Skier Hotdogging


Ray Barnhardt

Part I * Rural School Ideals

"My Goodness, People Come and Go So Quickly Around Here"
Lance C. Blackwood

Parental Involvement in a Cross-Cultural Environment
Monte Boston

Teachers and Administrators for Rural Alaska
Claudia Caffee

The Mentor Teacher Program
Judy Charles

Building Networks
Helen Eckelman

Ideal Curriculum and Teaching Approaches for a School in Rural Alaska
Teresa McConnell

Some Observations Concerning Excellent Rural Alaskan Schools
Bob Moore

The Ideal Rural Alaska Village School
Samuel Moses

From Then To Now: The Value of Experiential Learning
Clara Carol Potterville

The Ideal School
Jane Seaton

Toward an Integrated, Nonlinear, Community-Oriented Curriculum Unit
Mary Short

A Letter from Idealogak, Alaska
Timothy Stathis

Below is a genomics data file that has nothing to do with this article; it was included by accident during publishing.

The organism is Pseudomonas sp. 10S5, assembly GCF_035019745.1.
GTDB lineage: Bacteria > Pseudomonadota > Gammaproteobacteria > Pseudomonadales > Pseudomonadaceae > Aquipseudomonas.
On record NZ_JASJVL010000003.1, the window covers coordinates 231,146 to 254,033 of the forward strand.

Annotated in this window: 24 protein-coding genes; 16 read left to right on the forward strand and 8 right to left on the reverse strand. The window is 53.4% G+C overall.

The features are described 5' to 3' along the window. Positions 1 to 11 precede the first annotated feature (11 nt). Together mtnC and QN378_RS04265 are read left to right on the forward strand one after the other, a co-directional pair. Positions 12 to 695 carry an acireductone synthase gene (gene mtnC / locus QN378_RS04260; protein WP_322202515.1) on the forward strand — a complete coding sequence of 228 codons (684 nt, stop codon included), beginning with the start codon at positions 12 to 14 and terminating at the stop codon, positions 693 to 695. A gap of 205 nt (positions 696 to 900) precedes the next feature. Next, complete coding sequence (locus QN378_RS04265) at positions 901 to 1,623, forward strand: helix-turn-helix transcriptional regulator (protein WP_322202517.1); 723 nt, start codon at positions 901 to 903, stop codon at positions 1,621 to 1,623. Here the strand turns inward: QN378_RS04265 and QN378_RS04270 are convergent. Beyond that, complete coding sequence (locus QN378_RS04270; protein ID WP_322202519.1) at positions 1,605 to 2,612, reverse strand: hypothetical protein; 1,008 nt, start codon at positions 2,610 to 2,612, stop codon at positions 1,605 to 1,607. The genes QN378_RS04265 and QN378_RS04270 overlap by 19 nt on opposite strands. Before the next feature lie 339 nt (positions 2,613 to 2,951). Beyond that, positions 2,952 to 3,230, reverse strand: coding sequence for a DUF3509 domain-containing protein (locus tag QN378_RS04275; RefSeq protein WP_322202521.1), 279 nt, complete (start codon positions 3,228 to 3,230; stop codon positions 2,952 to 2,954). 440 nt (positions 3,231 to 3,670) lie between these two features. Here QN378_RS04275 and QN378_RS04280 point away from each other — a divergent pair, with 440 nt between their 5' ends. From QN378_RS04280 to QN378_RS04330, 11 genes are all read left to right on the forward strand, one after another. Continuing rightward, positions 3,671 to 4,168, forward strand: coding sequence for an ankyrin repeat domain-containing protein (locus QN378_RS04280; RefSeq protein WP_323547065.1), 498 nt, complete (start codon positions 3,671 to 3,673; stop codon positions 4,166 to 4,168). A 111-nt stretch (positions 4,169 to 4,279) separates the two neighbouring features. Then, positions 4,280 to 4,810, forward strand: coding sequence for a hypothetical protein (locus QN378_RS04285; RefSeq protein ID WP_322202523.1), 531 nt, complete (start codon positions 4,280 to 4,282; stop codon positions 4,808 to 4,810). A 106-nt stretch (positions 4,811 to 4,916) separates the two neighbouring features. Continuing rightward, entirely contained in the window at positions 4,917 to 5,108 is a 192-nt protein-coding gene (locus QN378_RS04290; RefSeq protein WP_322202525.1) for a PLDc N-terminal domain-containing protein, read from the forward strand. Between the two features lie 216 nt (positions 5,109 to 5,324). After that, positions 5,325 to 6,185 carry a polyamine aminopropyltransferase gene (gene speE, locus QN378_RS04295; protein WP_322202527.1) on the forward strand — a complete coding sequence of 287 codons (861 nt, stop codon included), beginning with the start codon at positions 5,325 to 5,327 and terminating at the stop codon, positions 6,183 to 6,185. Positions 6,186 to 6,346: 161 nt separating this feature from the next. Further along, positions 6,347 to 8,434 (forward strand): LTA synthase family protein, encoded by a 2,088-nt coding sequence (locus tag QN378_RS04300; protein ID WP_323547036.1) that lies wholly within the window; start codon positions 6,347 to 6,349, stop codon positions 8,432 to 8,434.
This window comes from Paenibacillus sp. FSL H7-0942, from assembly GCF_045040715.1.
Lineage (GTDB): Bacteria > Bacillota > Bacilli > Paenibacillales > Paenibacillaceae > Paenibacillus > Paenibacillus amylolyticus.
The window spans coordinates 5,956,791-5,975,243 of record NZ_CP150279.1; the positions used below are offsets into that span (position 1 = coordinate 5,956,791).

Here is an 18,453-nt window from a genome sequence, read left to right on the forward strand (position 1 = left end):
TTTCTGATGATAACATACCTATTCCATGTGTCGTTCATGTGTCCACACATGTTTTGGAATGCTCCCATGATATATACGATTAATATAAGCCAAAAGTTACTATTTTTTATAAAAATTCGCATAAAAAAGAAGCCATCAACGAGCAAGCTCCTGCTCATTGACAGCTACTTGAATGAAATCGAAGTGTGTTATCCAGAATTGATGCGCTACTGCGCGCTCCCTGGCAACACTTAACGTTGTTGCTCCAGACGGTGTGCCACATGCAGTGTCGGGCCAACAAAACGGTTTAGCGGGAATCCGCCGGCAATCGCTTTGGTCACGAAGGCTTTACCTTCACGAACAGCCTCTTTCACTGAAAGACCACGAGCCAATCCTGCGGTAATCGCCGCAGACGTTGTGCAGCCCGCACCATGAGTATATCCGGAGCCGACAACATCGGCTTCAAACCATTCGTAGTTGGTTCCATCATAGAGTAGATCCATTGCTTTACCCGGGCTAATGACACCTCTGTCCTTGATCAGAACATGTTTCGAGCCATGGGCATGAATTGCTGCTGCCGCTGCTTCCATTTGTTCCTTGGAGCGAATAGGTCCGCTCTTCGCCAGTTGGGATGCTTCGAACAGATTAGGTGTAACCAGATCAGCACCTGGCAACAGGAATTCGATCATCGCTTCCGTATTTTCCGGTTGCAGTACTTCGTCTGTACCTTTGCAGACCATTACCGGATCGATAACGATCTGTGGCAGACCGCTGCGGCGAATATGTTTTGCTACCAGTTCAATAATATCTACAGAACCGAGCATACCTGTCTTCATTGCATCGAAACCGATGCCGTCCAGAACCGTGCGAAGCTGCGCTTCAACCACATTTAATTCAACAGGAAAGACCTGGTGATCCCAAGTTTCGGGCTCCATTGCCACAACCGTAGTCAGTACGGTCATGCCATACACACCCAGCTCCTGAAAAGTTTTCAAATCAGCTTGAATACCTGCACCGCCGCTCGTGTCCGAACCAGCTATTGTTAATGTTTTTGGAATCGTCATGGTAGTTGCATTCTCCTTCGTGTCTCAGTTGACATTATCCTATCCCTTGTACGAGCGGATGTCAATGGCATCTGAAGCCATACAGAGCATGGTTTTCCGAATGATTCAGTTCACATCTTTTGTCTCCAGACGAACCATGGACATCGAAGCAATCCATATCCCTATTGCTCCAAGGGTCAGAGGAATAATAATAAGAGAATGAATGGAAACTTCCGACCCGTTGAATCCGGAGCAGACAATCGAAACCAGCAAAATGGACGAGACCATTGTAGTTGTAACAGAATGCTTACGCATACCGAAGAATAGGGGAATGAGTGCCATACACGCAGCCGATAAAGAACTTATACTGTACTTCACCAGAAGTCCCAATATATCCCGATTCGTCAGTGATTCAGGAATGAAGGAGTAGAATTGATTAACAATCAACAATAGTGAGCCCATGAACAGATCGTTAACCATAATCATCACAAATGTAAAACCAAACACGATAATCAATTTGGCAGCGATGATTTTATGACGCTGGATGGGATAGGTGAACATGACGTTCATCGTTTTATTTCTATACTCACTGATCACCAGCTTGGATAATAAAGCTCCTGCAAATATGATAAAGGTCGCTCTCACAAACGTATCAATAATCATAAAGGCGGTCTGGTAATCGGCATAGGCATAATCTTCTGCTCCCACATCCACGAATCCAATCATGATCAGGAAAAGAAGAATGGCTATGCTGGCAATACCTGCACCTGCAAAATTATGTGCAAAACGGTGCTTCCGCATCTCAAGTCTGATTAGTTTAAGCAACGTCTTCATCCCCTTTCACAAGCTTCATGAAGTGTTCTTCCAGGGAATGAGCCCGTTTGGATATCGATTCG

Preparing Rural Students for the Future
Michael Stockburger

The Ideal Rural School
Dawn Weyiouanna

Alternative Approaches to the High School Curriculum
Mark J. Zintek

Part II * Rural Curriculum Ideas

"Masking" the Curriculum
Irene Bowie

On Punks and Culture
Louise J. Britton

Literature to Meet the Needs of Rural Students
Debra Buchanan

Reaching the Gifted Student Via the Regular Classroom
Patricia S. Caldwell

Early Childhood Special Education in Rural Alaska
Colleen Chinn

Technically Speaking
Wayne Day

Process Learning Through the School Newspaper 
Marilyn Harmon

Glacier Bay History: A Unit in Cultural Education
David Jaynes

Principals of Technology
Brian Marsh

Here's Looking at You and Whole Language
Susan Nugent

Inside, Outside and all-Around: Learning to Read and Write
Mary L. Olsen

Science Across the Curriculum
Alice Porter

Here's Looking at You 2000 Workshop
Cheryl Severns

School-Based Enterprises
Gerald Sheehan

King Island Christmas: A Language Arts Unit
Christine Pearsall Villano

Using Student-Produced Dialogues
Michael A. Wilson

We-Search and Curriculum Integration in the Community
Sally Young

Artist's Credits



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Last modified August 18, 2006